Similarly, Windows has long had menus that alter according to your patterns of use. Most people turn them off in favor of fixed menus where they can find items more easily.
No doubt menus will be replaced some day. I doubt, though, that for the average user, their replacement will be HUD or even voice recognition, which is considerably better than nothing for those with accessibility issues, but still far less efficient than menus. Although menus are hardly elegant, they have a kind of lowest common denominator efficiency that any general replacement needs to equal — and HUD doesn’t come anywhere close.
Back to the Future with Cinnamon
Unlike Shuttleworth, Cinnamon’s developers make no reference to any user testing that informs their development directions. However, Lefebvre does offer a rationale that most users can support.
He writes that Linux Mint is working toward an interface that ensures that the “computer works for you and makes to easy to be productive.” As a second principle, he adds that “things aren’t hidden away but easy to access.” He also emphasizes the importance of configuration “to make you feel at home.”
In other words, unlike Shuttleworth, Linux Mint is not trying to tell users what they should want or how they should interact with their computers. To that extent, its philosophy seems more in keeping with what existing users want from a desktop environment.
Moreover, given GNOME 2’s continued popularity, trying to recreate its user experience using the very different technologies of GNOME 3 is hard to criticize. Undoubtedly, it will be immensely popular.
In a very real sense, Cinnamon is a testimony to the ingenuity of the free and open source software community. Dissatisfied with GNOME 3 and unable to convince the GNOME project to accept its patches, Linux Mint has simply gone ahead and implemented the changes itself. No matter what you think of GNOME 2 or GNOME 3, the effort going into Cinnamon is a practical repudiation of top-down decision making.
Where proprietary distributors of a desktop would have had no choice but to accept what they were offered, Linux Mint has provided its own solutions. Seen in this light, Cinnamon is both cheeky and refreshing, to say nothing of a reassurance that the spirit of free and open software is alive and healthy.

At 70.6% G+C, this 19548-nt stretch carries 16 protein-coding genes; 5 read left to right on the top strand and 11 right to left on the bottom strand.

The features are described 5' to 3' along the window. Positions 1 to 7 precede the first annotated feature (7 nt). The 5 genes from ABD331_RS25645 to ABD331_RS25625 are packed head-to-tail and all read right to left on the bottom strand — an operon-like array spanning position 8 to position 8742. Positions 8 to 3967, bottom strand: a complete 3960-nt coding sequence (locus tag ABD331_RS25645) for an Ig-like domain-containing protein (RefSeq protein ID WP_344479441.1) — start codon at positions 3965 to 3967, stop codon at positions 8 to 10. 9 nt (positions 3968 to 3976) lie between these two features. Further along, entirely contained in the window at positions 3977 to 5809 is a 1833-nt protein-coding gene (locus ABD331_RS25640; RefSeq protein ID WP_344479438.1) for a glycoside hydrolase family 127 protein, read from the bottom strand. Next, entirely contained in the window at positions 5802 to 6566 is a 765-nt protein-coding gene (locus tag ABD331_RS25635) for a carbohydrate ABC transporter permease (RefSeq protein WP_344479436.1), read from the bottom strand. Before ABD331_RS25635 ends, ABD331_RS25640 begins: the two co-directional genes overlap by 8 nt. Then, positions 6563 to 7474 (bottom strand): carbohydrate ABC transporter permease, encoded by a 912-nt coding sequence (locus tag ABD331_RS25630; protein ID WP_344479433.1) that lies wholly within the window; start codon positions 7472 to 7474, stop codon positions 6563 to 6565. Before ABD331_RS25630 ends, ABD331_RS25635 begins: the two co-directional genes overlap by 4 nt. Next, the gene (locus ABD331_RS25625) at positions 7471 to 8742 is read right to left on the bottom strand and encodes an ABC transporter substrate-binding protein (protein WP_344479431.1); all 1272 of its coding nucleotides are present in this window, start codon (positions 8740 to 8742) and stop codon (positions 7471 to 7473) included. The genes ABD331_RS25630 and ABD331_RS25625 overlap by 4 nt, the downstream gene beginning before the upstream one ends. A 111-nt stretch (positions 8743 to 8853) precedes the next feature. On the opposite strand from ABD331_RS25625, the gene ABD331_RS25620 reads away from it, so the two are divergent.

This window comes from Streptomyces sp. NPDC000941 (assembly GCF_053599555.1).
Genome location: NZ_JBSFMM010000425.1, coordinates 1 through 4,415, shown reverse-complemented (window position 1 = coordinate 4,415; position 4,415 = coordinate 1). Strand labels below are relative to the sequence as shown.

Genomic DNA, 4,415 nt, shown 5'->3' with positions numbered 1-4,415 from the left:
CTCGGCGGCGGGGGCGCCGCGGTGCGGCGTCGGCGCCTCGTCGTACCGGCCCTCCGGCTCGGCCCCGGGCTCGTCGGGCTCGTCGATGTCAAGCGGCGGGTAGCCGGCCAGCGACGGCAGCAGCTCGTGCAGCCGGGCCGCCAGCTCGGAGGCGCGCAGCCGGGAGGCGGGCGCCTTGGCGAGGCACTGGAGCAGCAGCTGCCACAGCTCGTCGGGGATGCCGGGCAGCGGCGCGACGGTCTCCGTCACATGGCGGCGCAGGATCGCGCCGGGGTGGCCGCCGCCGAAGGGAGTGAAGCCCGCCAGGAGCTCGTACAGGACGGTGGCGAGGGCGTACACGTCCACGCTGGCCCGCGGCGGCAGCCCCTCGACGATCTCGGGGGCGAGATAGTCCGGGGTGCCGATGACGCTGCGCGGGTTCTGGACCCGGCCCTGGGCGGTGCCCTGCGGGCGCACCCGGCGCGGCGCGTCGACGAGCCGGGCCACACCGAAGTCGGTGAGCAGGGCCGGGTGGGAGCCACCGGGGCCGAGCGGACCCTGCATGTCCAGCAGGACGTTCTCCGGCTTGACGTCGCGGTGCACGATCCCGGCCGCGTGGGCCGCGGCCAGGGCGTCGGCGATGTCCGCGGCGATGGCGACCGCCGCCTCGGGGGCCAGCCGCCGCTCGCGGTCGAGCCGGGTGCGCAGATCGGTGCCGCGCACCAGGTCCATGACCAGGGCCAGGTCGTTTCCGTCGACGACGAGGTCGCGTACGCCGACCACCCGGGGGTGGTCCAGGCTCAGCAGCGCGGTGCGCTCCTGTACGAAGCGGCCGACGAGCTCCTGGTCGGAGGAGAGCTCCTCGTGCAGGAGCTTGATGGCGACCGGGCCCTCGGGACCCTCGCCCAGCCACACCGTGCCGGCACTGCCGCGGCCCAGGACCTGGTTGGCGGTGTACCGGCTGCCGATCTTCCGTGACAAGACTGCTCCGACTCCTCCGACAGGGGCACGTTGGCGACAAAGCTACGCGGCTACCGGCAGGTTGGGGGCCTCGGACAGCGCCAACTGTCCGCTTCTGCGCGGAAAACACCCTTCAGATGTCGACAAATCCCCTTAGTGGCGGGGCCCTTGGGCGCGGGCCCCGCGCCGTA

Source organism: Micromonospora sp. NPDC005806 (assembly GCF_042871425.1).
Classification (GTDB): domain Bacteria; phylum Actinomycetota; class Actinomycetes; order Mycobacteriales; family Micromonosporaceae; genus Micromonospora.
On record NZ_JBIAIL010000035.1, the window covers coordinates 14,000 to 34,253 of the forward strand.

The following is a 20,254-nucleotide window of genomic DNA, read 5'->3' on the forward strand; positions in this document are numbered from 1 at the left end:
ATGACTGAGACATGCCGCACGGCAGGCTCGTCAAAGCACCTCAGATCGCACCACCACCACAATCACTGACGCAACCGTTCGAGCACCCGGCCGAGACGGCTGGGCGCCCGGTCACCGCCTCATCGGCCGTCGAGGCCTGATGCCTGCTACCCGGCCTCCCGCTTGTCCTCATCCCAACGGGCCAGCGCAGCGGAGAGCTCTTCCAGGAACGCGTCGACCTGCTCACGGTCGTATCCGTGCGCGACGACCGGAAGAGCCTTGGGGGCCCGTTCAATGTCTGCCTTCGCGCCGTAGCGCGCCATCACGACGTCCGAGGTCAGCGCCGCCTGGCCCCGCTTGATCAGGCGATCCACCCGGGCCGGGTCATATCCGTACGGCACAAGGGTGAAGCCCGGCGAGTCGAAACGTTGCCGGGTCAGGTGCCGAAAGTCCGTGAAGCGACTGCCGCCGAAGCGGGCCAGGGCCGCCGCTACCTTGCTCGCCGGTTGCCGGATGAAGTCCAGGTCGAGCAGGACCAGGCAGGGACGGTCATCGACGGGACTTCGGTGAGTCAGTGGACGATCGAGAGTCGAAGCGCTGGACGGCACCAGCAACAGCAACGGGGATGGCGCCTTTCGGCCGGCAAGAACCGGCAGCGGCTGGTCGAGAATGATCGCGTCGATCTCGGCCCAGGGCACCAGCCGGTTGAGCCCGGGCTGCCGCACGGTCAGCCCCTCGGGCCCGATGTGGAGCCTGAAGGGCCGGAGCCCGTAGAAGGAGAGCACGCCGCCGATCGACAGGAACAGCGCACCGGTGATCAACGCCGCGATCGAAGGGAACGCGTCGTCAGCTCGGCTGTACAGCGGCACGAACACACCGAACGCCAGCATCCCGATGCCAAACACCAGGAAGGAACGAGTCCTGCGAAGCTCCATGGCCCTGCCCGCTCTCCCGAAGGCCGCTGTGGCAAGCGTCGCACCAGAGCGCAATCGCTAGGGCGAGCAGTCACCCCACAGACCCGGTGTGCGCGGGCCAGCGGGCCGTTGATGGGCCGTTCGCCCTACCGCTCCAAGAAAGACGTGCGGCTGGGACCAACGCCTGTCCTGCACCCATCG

All the same, the idea of Cinnamon does strikes one ominous note. Lefebvre writes that, with the release of GNOME 3, “our entire philosophy shifted from innovating on the desktop to patching existing alternatives.”
In other words, instead of using the mature state of the free desktop as a chance to consider what comes next, Linux Mint has spent the last year trying to recover what has been lost in GNOME 2. No matter how much there is in GNOME 2 to admire, that seems a steep price to pay for restoring it.
True, Cinnamon does offer a few token bits of innovation, such as a couple of animation plug-ins. Yet most of the effort in the latest release has gone into restoring GNOME 2 functionality, such as the ability to reposition the panel, and to add applets. Nor are these efforts completed in the latest release; most likely another two or three releases will be necessary before Cinnamon boasts anything resembling complete GNOME 2 functionality.
Meanwhile, the Linux Mint team must have fewer resources for putting its distribution together. Far from enhancing the desktop, its members are simply recreating an existing user experience so that it can survive.
Linux Mint developers can in no way be held responsible for this situation. Assuming Lefebvre’s account is true, they are simply taking matters into their own hand due to GNOME’s lack of responsiveness and giving users what they want.
All the same, the waste of effort seems criminal. More than anything else, the fact that the Linux Mint team is forced to go to such an extreme is an indication of just how dysfunctional the Linux desktop has become.
Welcome to the New World
Viewed together, the introductions of HUB and Cinnamon make a couple of points clear.
First, the idea of distributions developing desktops that seemed so unprecedented when Unity was first announced has now become accepted. Not all distributions are going to develop their own desktops — if nothing else, many lack the resources — but the possibility remains, especially when upstream projects become too remote from their user bases.
Second, between the Unity approach to usability and the effort to recreate the previous generation of technology, the danger exists that practical innovation will be slowed or lost altogether. Instead, development threatens to be sidetracked by unwanted improvements and nostalgia. Just when the free desktop was becoming a match for proprietary ones, it is being sidetracked by projects that will do little for its reputation.
Last week did see one more promising headline: KDE released version 4.8. It’s only an incremental upgrade, with few improvements visible to the casual user, and the release was overshadowed by the news about Unity and Cinnamon. All the same, its innovations are more useful than Unity’s and preserve user choice in the same way as Cinnamon.
That’s a balance that desktop development needs more often. Apparently, though, we aren’t likely to see much of such constructive change in the coming months.